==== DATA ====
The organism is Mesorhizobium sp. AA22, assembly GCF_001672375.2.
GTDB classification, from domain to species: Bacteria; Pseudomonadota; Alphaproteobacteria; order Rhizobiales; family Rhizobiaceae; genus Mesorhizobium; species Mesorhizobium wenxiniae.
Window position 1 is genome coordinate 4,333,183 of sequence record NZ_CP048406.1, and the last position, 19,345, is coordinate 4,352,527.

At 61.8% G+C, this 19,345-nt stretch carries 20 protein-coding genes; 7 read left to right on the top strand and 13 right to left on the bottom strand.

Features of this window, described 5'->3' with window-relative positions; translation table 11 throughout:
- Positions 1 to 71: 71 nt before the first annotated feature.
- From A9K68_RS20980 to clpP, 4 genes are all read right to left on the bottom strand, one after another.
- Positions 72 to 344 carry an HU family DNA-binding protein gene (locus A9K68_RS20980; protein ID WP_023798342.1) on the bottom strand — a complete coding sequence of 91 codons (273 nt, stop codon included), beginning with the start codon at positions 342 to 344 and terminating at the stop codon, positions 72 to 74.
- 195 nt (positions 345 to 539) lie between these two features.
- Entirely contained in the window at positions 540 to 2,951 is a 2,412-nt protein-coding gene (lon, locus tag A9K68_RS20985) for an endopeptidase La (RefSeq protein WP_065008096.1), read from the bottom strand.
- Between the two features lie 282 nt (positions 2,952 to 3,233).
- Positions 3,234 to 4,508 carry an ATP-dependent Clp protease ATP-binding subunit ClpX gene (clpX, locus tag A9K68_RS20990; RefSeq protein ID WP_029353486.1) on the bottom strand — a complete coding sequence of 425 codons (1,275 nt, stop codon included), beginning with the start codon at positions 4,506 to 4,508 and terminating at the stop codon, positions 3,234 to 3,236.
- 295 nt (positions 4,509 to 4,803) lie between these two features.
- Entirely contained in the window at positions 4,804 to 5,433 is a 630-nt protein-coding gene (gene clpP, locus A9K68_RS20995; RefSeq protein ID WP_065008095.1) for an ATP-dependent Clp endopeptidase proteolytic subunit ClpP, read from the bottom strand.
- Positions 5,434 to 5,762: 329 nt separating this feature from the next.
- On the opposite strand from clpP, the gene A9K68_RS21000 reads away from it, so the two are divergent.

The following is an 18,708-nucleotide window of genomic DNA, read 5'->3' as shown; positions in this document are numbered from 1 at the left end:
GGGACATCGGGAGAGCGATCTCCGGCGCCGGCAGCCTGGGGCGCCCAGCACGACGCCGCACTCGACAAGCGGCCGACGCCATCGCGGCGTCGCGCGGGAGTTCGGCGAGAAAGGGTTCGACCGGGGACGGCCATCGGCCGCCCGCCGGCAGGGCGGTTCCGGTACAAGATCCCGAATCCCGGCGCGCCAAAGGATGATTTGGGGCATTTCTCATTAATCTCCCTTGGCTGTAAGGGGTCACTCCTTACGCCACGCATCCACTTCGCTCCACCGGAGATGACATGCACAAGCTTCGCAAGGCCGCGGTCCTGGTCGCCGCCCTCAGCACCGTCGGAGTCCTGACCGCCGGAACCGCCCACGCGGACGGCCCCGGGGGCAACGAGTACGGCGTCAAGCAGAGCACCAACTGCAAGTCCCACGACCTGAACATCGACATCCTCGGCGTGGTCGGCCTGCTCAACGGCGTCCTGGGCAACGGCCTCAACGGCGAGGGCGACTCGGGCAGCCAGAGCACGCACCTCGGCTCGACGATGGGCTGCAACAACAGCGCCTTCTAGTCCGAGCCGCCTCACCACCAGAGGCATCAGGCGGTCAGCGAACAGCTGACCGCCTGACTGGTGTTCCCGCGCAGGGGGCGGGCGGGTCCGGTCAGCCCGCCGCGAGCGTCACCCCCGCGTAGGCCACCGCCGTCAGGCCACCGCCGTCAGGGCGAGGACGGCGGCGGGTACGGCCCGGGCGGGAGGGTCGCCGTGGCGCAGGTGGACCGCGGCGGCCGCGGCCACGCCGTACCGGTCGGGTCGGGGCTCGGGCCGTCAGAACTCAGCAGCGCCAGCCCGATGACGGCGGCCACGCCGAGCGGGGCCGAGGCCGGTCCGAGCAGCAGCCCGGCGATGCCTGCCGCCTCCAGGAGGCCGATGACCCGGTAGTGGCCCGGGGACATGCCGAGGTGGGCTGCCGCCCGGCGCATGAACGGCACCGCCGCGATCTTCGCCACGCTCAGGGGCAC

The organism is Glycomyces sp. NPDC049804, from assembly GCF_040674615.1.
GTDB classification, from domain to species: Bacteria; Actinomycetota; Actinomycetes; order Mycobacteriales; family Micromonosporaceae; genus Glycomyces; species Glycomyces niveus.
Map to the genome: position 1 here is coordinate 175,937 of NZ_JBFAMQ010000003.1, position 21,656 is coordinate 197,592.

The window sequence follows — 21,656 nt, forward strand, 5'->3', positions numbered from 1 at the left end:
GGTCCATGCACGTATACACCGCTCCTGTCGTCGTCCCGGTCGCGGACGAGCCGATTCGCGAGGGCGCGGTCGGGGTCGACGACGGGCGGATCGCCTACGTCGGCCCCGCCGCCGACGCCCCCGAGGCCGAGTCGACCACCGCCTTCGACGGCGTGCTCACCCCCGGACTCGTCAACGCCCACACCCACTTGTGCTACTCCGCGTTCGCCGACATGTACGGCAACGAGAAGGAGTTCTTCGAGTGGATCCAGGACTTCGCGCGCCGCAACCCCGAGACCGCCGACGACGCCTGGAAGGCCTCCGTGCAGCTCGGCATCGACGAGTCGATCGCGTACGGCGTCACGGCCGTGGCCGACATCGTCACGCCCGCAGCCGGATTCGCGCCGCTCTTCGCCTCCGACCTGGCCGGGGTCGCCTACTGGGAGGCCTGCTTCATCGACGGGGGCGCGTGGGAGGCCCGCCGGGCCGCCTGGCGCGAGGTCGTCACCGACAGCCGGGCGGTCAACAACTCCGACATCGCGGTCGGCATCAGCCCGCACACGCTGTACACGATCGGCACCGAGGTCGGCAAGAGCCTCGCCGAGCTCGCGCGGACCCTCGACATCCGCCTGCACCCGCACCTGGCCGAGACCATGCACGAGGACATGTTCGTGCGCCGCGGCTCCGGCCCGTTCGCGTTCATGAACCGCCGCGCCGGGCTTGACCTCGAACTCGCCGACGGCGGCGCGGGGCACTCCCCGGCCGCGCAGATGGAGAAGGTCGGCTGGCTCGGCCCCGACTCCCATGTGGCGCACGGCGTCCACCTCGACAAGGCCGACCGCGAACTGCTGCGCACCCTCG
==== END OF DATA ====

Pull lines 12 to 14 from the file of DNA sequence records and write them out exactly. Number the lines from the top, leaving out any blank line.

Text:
- Positions 3,234 to 4,508 carry an ATP-dependent Clp protease ATP-binding subunit ClpX gene (clpX, locus tag A9K68_RS20990; RefSeq protein ID WP_029353486.1) on the bottom strand — a complete coding sequence of 425 codons (1,275 nt, stop codon included), beginning with the start codon at positions 4,506 to 4,508 and terminating at the stop codon, positions 3,234 to 3,236.
- 295 nt (positions 4,509 to 4,803) lie between these two features.
- Entirely contained in the window at positions 4,804 to 5,433 is a 630-nt protein-coding gene (gene clpP, locus A9K68_RS20995; RefSeq protein ID WP_065008095.1) for an ATP-dependent Clp endopeptidase proteolytic subunit ClpP, read from the bottom strand.